While he was occupied in this manner, he read with uncoramon eagerness all Latin books, of which he could obtain possession; and happening, in the course of his readings, to meet with an old work on mathematics, his decided predilection for this science manifested itself soon, in a most striking manner, by the ardour with which he studied it, and the complete knowledge he acquired, by means of it, of the computation of almanacks, notwithstanding the numerous errors he discovered in it, without being able then to correct them. The occupations, incumbent upon him, in the day, obliged him to devote great part of the night to the prosecution of his studies: and the money necessary for the purchase of candles with which he could not expect to be supplied by his parents, he procured by the sale of small drawings, which he delineated, while he, with his foot, rocked his infant sister. Some workmen being employed one day in repairing his father's house, this afforded him an op

portunity of putting several questions respecting the practical application of some principles he had found in his book, to the builder, who was induced thereby to gratify him by the loan of a mathematical work which he possessed. Words are inadequate to express the joy which he felt on discovering that this work was completely calculated to enable him to correct the errors which he had found in his own book. He now learned from these two books, without any additional assistance, the rudiments of arithmetic and geometry.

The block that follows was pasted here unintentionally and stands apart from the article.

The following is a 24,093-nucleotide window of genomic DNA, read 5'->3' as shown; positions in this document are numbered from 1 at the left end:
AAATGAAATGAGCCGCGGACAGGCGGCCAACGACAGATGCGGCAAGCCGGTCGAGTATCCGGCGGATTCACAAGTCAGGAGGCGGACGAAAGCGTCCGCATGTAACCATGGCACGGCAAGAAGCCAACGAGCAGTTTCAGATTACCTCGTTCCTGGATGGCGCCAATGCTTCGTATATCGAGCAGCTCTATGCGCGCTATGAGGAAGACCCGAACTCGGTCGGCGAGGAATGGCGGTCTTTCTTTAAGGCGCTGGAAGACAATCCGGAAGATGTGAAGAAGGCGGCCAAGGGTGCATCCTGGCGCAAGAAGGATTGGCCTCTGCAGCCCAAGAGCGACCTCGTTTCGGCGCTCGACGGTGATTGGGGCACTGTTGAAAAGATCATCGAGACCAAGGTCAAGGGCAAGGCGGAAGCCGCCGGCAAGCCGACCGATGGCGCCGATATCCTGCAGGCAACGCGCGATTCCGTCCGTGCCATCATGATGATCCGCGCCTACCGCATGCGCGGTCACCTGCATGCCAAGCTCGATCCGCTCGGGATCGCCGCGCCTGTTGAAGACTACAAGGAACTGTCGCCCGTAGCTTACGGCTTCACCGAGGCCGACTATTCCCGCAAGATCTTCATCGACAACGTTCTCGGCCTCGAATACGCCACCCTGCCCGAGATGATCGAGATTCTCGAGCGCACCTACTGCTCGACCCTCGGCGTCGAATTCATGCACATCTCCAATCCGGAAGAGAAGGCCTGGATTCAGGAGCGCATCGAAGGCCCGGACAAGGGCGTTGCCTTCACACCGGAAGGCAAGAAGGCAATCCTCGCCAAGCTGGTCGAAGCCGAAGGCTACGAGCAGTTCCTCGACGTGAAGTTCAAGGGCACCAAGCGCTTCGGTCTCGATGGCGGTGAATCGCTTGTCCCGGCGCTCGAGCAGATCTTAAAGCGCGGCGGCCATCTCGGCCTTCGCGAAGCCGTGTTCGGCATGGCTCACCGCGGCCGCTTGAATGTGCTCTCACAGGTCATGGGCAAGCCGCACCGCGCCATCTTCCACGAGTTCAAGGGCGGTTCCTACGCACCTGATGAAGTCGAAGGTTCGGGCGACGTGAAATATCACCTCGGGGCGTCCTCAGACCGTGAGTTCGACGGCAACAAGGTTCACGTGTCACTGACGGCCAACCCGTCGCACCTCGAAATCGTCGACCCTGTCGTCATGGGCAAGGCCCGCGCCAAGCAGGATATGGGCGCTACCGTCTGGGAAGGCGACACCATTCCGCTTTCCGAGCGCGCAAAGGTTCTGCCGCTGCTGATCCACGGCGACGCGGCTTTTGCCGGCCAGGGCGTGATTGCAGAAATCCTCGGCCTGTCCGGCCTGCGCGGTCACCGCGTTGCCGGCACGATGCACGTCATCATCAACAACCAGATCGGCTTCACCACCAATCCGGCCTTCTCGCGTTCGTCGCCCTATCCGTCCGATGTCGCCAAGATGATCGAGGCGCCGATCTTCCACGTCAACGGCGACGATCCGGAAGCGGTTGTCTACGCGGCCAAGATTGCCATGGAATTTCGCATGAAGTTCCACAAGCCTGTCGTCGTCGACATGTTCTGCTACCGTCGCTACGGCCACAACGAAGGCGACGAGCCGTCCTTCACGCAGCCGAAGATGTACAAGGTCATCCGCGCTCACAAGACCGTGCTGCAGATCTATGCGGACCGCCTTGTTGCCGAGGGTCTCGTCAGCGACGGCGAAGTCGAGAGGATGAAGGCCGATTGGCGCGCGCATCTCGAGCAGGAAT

His enthusiastic zeal for the sciences prompted at length several men of learning to instruct him gratis, and they had the satisfaction of seeing him improve with a rapidity that exceeded their most sanguine expectations. Thus generously supported, he acquired, in a short time, a knowledge of philosophy and the oriental languages, and learned to write a very elegant hand, which procured him the place of a copyist in the chancery of his native town, whence he removed in his fifteenth year to the iron works of M. de la Lampe, situated in the vicinity, where he was appointed book keeper, and obtained an opportunity of learning the French language.